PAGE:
The dominance of the tort of negligence is due, in part, to the expansionary forces unleashed by Donoghue v. Stevenson,2Hedley Byrne & Co. Ltd. v. Heller & Partners Ltd.,3and Anns v. Merton London Borough Council.4No other area of Canadian tort law has displayed the vitality of negligence law, and while Cooper v. Hobart5has slowed its advance, there is little evidence to suggest that its capacity for growth is spent. Further growth in the amount of litigation and the scope of liability may be expected in a number of areas.
First, there will be cutting edge cases in areas such as product design, governmental services, educational services, crime prevention, business activities and health care. The recent history of the tort of
negligence has been one of incremental expansion and that is likely to be its foreseeable future. There are also a number of current activities that have not felt the full impact of negligence liability. The extent of the responsibility of many persons such as religious leaders, mediators, counsellors, therapists, adoption counsellors, and computer technicians and service providers has yet to be tested.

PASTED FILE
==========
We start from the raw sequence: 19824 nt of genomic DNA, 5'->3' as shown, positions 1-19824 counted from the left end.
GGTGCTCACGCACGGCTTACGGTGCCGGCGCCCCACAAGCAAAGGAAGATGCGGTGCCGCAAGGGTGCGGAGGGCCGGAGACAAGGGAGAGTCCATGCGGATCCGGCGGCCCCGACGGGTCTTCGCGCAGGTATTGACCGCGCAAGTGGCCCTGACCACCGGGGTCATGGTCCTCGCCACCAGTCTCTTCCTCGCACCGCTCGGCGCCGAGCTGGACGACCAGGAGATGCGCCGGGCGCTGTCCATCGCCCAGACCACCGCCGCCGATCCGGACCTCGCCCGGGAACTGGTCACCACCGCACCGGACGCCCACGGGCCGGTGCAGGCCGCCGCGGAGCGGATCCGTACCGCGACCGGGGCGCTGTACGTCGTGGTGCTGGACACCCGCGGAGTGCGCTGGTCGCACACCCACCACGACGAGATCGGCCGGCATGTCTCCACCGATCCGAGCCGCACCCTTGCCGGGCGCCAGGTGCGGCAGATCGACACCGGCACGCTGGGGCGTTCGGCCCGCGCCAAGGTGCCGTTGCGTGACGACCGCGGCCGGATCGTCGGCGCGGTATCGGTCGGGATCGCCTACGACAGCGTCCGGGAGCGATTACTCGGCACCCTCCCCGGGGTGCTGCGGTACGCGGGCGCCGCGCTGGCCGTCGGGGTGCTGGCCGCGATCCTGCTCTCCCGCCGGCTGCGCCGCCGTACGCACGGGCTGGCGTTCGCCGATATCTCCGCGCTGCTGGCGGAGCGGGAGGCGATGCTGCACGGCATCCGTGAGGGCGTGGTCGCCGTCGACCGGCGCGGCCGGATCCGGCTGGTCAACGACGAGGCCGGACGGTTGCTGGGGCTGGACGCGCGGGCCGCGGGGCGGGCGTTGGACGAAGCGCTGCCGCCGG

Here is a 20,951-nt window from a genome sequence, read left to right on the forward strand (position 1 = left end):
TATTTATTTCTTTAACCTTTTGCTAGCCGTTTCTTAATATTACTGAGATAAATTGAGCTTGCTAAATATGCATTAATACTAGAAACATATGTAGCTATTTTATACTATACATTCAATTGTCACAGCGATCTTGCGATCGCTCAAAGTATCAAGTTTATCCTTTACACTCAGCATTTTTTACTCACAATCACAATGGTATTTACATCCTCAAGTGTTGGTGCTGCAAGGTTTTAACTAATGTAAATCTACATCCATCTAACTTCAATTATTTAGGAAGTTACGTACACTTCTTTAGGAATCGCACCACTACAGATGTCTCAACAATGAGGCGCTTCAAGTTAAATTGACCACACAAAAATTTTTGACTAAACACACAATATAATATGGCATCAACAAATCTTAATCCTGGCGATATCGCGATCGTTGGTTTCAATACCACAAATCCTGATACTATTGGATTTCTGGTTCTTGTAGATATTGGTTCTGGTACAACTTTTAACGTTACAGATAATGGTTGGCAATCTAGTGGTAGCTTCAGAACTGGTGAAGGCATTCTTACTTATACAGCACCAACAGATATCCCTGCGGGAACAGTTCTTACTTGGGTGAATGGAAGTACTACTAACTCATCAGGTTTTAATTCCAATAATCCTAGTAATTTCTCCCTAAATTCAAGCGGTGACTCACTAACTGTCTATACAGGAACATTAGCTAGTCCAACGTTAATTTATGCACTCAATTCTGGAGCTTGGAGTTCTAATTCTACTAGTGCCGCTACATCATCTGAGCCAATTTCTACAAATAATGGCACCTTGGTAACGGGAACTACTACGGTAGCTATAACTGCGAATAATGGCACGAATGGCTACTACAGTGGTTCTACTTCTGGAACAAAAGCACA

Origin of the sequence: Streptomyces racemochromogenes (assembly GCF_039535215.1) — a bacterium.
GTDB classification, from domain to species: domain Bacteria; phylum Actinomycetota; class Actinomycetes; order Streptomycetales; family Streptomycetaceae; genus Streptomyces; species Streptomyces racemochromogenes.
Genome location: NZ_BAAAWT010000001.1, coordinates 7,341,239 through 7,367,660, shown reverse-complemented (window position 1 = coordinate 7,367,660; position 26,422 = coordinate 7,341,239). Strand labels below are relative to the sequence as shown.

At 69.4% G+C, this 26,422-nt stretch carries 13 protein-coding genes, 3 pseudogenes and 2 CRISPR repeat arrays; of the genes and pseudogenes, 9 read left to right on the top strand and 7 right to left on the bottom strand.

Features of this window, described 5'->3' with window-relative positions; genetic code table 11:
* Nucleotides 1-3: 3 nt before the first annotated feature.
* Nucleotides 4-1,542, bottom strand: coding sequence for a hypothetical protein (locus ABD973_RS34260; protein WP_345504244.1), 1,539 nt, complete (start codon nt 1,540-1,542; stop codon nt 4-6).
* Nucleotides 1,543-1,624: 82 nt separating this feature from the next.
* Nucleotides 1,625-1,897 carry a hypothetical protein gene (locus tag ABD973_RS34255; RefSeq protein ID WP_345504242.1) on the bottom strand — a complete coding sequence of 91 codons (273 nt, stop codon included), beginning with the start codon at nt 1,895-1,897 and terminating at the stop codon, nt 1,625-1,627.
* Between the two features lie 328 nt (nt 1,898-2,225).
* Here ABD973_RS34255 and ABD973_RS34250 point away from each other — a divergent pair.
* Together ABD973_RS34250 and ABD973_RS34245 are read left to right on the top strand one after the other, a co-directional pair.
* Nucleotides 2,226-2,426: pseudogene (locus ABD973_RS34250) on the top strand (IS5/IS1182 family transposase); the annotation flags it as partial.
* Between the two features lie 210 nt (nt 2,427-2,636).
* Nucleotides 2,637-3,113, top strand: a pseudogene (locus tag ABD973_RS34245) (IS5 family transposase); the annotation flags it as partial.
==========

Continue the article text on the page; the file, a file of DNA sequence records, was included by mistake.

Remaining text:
Second, current litigation in respect of prenatal injuries and defective medical products such as breast implants and heart valves may herald a substantial increase in negligence liability in the general area of biotechnology, including medicine and genetic engineering. At the frontiers of medical science there are special risks and the potential for mass disasters. The tort principles relating to professional liability, products liability, prenatal injuries, and wrongful birth may foster further extensions of negligence liability in this area.
Third, there is likely to be an increase in mass "toxic tort" claims arising from injuries and illness caused by chemical compounds, toxic products, and environmental pollution. There has been more experience of these claims in the United States. The victims of asbestos, Agent Orange, radiation, tobacco, defective pharmaceuticals, and environmental pollution have all turned to the American courts to seek compensation. The Canadian tort system is protected from some of these claims by the workers’ compensation schemes and the lack of strict liability for defective products. Nevertheless, Canada is not immune to toxic disasters, and the greater availability of modern class actions facilitates mass claims. Potential claimants include not only those persons who...